Spinal cord implant for locomotor deficits due to Parkinson’s disease

People with late-stage Parkinson’s disease (PD) often suffer from debilitating locomotor deficits that are resistant to currently available therapies. To alleviate these deficits, we developed a neuroprosthesis operating in closed loop that targets the dorsal root entry zones innervating lumbosacral segments to reproduce the natural spatiotemporal activation of the lumbosacral spinal cord during walking. We first developed this neuroprosthesis in a non-human primate model that replicates locomotor deficits due to PD. This neuroprosthesis not only alleviated locomotor deficits but also restored skilled walking in this model.

We then implanted the neuroprosthesis in a 62-year-old male with a 30-year history of PD who presented with severe gait impairments and frequent falls that were medically refractory to currently available therapies. We found that the neuroprosthesis interacted synergistically with deep brain stimulation of the subthalamic nucleus and dopaminergic replacement therapies to alleviate asymmetry and promote longer steps, improve balance and reduce freezing of gait. This neuroprosthesis opens new perspectives to reduce the severity of locomotor deficits in people with PD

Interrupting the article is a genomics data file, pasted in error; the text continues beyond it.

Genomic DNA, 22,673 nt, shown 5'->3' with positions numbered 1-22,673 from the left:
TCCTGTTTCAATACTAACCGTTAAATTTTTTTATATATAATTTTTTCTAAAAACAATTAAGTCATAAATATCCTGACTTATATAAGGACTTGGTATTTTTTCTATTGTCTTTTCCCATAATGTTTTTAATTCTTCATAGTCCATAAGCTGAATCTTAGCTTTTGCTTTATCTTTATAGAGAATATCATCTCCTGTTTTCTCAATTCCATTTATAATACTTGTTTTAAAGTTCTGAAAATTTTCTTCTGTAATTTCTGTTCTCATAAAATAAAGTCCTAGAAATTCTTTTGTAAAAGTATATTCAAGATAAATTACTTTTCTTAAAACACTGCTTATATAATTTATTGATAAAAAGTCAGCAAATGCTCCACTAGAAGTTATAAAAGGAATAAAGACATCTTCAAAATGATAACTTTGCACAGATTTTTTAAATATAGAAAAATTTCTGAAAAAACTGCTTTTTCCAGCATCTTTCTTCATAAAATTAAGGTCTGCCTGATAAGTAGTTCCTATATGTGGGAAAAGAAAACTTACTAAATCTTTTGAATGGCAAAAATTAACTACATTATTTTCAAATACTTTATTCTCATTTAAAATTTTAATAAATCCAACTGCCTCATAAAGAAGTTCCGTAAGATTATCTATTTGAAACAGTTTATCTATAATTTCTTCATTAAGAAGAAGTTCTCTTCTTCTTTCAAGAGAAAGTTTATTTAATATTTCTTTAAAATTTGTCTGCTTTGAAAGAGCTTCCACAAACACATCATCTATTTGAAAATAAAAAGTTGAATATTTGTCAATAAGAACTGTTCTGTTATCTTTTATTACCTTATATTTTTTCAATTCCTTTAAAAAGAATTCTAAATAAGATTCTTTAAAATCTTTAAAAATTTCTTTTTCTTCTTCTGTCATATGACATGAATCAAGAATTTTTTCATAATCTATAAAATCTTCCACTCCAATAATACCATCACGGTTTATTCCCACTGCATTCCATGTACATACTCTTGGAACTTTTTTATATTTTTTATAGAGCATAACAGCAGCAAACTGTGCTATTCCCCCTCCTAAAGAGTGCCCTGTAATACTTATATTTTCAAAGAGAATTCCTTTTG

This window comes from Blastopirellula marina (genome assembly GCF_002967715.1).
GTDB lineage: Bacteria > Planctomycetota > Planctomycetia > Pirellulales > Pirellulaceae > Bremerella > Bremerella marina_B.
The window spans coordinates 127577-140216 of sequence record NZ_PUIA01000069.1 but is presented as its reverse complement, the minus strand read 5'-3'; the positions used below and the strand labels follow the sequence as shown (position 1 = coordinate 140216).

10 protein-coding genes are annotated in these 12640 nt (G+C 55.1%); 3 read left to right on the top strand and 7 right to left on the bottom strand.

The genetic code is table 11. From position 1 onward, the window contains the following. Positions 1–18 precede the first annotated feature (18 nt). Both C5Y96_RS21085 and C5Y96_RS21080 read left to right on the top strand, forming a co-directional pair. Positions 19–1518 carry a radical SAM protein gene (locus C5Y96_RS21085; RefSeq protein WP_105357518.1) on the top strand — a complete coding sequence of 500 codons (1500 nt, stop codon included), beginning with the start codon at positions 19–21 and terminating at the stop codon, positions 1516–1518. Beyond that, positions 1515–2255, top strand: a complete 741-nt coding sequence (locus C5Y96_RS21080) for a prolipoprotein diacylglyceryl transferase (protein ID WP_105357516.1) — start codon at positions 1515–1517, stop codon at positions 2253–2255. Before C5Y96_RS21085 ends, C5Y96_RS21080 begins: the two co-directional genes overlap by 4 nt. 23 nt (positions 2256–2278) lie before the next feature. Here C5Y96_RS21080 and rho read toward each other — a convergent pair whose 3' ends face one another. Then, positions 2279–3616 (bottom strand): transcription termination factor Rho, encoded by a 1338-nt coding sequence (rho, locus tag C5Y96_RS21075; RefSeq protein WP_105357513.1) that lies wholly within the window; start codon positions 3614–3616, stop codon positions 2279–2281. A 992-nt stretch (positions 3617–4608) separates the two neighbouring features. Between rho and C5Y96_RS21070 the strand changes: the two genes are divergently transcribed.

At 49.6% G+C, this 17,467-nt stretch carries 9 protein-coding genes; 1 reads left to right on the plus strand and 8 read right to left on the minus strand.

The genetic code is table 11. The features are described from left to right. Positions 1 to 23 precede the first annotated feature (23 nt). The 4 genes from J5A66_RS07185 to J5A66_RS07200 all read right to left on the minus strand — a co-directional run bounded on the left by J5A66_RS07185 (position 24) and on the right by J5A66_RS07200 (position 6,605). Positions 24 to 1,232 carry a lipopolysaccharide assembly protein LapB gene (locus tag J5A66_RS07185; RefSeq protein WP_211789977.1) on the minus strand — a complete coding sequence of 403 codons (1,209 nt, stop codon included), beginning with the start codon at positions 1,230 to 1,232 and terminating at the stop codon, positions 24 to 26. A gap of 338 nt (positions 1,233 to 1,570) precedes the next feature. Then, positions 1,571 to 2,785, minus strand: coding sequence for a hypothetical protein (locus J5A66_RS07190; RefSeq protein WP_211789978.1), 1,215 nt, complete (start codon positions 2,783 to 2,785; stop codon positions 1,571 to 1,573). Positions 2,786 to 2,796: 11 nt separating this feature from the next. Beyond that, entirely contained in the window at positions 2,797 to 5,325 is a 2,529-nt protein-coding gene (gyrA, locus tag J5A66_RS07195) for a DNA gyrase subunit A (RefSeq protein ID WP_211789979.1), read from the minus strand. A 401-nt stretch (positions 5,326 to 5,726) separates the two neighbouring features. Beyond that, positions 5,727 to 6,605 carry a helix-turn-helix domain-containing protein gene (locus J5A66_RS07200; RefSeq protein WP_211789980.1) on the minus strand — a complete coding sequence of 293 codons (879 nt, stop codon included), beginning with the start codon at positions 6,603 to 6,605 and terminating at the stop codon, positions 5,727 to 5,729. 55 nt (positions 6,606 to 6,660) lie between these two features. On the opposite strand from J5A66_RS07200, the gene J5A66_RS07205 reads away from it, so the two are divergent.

Author(s) Source
Milekovic T, Moraud EM, Macellarie N et al. Nat Med (2023). https://doi.org/10.1038/s41591-023-02584-1, 06.11.2023
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